Panion Animal Health AB develops a unique new gene therapy treatment for dogs with epilepsy. In spring 2018, a safety study in dogs was started under the lead of Associate Professor David Woldbye, Department of Neuroscience, University of Copenhagen. The clinical phase of the study is now finalised, and the first preliminary outcome can be reported.
All treated dogs have successfully completed the study without observable adverse reactions. Neurological examination of the dogs before and after the treatment showed no related changes, and the dogs exhibited ordinary behavior shortly after the gene therapy treatment procedure.
“We are extremely satisfied with the conduct and clinical results of the study. The observations confirm the good results that we have seen in earlier preclinical studies in
rats and dogs.” says CEO Anja Holm, “The many laboratory tests and samples will now be handled and analysed, and we expect that they support the direct observations. When a detailed report is ready in a couple of months, we will inform the market again.”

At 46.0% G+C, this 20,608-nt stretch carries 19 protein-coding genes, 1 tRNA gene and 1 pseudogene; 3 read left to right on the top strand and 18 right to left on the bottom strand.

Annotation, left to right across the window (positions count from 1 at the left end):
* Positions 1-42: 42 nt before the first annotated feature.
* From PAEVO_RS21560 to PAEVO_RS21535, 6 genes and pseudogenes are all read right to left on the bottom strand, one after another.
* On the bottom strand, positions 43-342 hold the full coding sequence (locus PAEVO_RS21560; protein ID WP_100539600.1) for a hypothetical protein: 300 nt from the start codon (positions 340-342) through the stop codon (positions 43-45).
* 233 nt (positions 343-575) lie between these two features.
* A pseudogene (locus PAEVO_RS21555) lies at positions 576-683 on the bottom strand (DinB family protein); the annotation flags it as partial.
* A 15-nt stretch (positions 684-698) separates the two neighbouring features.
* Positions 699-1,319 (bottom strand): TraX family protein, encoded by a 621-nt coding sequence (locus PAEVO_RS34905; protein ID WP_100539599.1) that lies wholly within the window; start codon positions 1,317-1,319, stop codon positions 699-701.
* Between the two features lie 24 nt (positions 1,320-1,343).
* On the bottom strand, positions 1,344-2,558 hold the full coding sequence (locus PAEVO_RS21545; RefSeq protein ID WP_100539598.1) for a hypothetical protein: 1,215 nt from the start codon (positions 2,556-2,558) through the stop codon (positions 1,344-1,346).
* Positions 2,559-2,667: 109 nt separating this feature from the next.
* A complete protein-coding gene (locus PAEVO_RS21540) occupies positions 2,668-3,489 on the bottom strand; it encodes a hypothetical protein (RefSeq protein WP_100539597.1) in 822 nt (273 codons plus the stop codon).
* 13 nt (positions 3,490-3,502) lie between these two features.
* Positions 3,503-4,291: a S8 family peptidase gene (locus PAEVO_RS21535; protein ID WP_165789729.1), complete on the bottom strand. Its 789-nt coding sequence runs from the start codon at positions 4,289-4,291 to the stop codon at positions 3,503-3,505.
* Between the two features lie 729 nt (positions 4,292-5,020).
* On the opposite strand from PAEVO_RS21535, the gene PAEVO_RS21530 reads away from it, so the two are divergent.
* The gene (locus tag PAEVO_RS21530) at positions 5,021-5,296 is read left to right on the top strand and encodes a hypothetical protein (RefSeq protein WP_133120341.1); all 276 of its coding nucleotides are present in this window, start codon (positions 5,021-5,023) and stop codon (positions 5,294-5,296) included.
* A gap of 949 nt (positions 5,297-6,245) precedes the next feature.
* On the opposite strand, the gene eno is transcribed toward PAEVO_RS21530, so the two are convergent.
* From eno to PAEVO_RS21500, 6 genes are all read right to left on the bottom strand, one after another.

The positive results from the safety study paves the way for conducting clinical trials in privately owned dogs that suffer from drug-refractory epilepsy. 1-2 % of all dogs worldwide have epilepsy and a third of these are not well controlled with medication. Panion’s new gene therapy product is intended to cover the therapeutic gap for such dogs and their caring owners.
This press release contains information which Panion Animal Health AB is obliged to publish according to the EU market abuse regulation (MAR). This information was submitted by Panion’s CEO, Anja E. H. Holm, for publication on August 30 2018.
Anja E. H. Holm, CEO
+ 45-22 94 66 00
Bolaget ska utveckla och kommersialisera genterapi för behandling av epilepsiliknande tillstånd hos hundar och andra djur, samt utveckla och kommersialisera andra veterinärmedicinska produkter och nya behandlingsformer som kan ge sjuka djur bättre livskvalitet.
Panion will develop and commercialize a gene therapy treatment for dogs with drug refractory epilepsy, and other new animal health products and treatments that improve the quality of life for animals suffering from chronic diseases.
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